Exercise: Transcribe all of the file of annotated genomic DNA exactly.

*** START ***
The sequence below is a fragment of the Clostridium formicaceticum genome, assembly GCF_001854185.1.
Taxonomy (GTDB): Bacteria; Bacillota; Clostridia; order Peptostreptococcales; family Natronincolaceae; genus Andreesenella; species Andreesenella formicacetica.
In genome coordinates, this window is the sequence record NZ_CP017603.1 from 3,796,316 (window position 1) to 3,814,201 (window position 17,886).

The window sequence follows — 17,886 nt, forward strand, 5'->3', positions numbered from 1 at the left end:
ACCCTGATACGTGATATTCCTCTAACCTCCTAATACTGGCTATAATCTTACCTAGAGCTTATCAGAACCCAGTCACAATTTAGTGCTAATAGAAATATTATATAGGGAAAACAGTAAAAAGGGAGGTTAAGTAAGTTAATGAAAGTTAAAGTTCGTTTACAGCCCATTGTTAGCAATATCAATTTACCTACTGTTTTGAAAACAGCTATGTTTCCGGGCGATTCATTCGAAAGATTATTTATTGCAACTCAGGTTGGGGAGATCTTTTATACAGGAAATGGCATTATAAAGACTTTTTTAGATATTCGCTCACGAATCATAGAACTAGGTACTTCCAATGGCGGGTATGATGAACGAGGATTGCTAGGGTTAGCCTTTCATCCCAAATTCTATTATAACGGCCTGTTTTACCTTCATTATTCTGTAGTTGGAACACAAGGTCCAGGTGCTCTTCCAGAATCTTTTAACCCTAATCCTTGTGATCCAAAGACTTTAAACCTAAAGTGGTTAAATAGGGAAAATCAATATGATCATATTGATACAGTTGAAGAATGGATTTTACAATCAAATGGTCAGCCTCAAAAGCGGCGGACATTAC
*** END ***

The sequence below is a fragment of the Clostridium formicaceticum genome, assembly GCF_001854185.1.
Taxonomy (GTDB): Bacteria; Bacillota; Clostridia; order Peptostreptococcales; family Natronincolaceae; genus Andreesenella; species Andreesenella formicacetica.
In genome coordinates, this window is the sequence record NZ_CP017603.1 from 3,796,316 (window position 1) to 3,814,201 (window position 17,886).

The window sequence follows — 17,886 nt, forward strand, 5'->3', positions numbered from 1 at the left end:
ACCCTGATACGTGATATTCCTCTAACCTCCTAATACTGGCTATAATCTTACCTAGAGCTTATCAGAACCCAGTCACAATTTAGTGCTAATAGAAATATTATATAGGGAAAACAGTAAAAAGGGAGGTTAAGTAAGTTAATGAAAGTTAAAGTTCGTTTACAGCCCATTGTTAGCAATATCAATTTACCTACTGTTTTGAAAACAGCTATGTTTCCGGGCGATTCATTCGAAAGATTATTTATTGCAACTCAGGTTGGGGAGATCTTTTATACAGGAAATGGCATTATAAAGACTTTTTTAGATATTCGCTCACGAATCATAGAACTAGGTACTTCCAATGGCGGGTATGATGAACGAGGATTGCTAGGGTTAGCCTTTCATCCCAAATTCTATTATAACGGCCTGTTTTACCTTCATTATTCTGTAGTTGGAACACAAGGTCCAGGTGCTCTTCCAGAATCTTTTAACCCTAATCCTTGTGATCCAAAGACTTTAAACCTAAAGTGGTTAAATAGGGAAAATCAATATGATCATATTGATACAGTTGAAGAATGGATTTTACAATCAAATGGTCAGCCTCAAAAGCGGCGGACATTAC